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In light of these events, a special study was conducted in the UK and the USA to evaluate how Internet users in the UK and the USA perceive their influence on the Internet and the current consumer sentiment regarding the current landscape of data privacy.
The study found that the past 12 months had a profound impact on their perceptions: 72% in these markets said they were more aware of how companies collect and use personal data than they did 12 months ago.
In order not only to maintain customer confidence, but also to remain competitive, companies need to take into account the new GDPR confidentiality rules and make changes to data collection that will be useful to everyone.
Trust is fundamental to effective competition
Most consumers in the UK and the USA (64%) believe that sharing personal data on the Internet can be beneficial to them, and almost 2 out of 3 recognize that sharing personal data on the Internet is a necessary part of the modern digital world.
What would encourage users to share their personal data with companies online, trust in the company (53%) and the ability to access and delete data (46%) were the most important factors for consumers in all demographic breaks. But since many still do not feel control over their data on the Internet, companies that do not respect personal information will soon lose confidence and will be different from those who do.
Companies around the world, mobilized by the GDPR, need to be frank with consumers and give them greater control over what data they exchange. Trust is at the heart of the online relationship between brand and consumer.
To build these relationships with consumers, trust has become an absolutely fundamental part of any brand offer - now it is not only the main product for companies, but also a central component in their ability to compete.
Data-driven confidence deficit mapping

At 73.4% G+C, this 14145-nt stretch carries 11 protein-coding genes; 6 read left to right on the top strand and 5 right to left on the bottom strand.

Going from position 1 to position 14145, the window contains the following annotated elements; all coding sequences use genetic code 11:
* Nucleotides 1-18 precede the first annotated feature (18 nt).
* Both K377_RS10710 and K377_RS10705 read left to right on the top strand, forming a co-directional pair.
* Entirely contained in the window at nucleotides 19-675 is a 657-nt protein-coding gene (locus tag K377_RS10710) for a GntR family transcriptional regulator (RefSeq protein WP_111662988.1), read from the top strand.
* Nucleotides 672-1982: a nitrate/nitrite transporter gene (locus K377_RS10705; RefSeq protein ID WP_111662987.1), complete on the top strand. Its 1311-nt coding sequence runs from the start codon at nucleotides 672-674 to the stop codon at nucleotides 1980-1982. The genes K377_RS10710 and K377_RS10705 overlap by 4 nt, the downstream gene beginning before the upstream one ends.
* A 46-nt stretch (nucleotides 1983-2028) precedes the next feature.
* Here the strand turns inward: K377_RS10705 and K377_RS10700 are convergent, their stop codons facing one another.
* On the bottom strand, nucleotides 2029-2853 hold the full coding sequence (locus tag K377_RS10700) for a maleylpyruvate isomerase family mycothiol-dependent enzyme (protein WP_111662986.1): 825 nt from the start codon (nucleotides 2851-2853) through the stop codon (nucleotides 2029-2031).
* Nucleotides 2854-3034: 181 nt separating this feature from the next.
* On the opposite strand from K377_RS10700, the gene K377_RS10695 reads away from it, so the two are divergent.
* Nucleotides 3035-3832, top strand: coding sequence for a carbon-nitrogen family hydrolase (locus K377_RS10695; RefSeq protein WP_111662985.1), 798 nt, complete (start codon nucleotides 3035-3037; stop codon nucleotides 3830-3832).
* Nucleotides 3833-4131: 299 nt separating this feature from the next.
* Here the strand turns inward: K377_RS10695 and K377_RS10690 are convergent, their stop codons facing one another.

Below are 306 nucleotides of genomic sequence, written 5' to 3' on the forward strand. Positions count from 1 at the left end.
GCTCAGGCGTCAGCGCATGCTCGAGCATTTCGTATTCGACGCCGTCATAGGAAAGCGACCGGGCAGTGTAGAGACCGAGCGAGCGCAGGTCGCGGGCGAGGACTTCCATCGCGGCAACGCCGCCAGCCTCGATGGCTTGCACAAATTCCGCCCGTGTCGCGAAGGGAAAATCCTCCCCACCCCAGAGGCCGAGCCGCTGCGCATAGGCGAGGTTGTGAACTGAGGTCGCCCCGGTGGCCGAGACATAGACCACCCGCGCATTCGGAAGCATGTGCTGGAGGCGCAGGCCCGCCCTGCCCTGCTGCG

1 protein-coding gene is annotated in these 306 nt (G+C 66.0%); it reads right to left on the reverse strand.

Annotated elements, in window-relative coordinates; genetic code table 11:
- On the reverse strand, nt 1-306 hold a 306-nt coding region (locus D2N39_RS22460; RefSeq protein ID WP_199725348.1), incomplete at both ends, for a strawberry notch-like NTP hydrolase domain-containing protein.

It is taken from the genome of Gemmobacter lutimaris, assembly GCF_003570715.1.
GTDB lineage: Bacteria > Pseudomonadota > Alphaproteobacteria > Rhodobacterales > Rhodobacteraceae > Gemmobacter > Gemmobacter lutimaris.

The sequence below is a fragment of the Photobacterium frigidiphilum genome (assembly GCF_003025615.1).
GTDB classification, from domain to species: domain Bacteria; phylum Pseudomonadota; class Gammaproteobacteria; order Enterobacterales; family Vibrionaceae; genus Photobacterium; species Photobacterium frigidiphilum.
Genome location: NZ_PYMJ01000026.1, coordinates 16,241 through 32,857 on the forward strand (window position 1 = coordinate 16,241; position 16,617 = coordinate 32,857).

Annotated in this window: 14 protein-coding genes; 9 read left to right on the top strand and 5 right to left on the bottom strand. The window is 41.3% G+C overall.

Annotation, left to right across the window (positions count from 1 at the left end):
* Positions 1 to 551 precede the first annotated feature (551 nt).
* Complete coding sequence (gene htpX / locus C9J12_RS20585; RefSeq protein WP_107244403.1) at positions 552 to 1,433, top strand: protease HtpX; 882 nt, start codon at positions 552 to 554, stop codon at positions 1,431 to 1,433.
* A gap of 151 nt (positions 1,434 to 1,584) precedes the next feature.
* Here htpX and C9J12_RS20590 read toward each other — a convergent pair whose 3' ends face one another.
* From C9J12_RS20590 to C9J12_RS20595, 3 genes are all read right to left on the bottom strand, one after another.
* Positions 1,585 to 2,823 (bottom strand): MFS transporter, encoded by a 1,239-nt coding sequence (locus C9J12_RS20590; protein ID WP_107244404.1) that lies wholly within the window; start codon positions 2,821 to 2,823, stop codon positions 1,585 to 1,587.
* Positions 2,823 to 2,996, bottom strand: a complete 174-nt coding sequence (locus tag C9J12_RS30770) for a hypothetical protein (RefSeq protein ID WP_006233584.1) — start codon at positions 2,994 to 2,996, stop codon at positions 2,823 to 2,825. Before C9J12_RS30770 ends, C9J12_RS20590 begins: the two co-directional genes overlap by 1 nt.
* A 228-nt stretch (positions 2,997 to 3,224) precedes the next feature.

When online retailers are asked to rate various online industries by their level of trust, they enjoy an extremely positive reputation among Internet users. 60% of consumers trust online retail services in the processing of their personal data. This is the only sector on our chart in which the highest consumer confidence rating exceeds all other ratings.
Music and video streaming services also enjoy a strong reputation among Internet users. And despite the apparent disappointment in the online advertising industry, which is reflected in the tendency to block ads and recent cases where tech companies scan email to determine advertising targeting, search engines and email services also have a good reputation.
Compared to other industries in our table, consumers are more likely to say that they do not trust social network services with access to their personal information, 1 to 3. However, 1 out of 3 trusts a social network service with their data, and the vast majority say they are undecided. Thus, although this industry can resist in order to regain its credibility and reputation, it seems that the opinions of consumers are mostly open to improvements.
Data as an asset and monetizing them
The past 12 months have clearly demonstrated the value of Internet companies for consumer data and their willingness to receive it. In light of this, consumers are now beginning to rethink the true value of their personal information and what it means for the idea of exchanging values between brands and themselves.
In particular, young and age groups tend to view their personal information as something more, which emphasizes sharing their data with companies on the Internet.
When the motives that entail any type of value exchange are isolated, data exchange in exchange for more personalized marketing is the least important. In fact, this is the least important motivation in our table as a whole for each age group.
Having seen the value of their personal data, some consumers turn to services that directly indicate the value of their data, exchanging them for services or even a monetary reward. Our data show that, mainly among younger age groups, there is an appetite for this form of exchange of values. For example, almost a third of users aged 16-34 say that they will share their data with a company on the Internet if this data can be exchanged for free access to content or services.
As many companies seek to be credible in the aftermath of the GDPR, consumers now have more options for negotiating their data, and many tend to take advantage of this. Brands should now think more creatively about how to encourage consumers to share their data.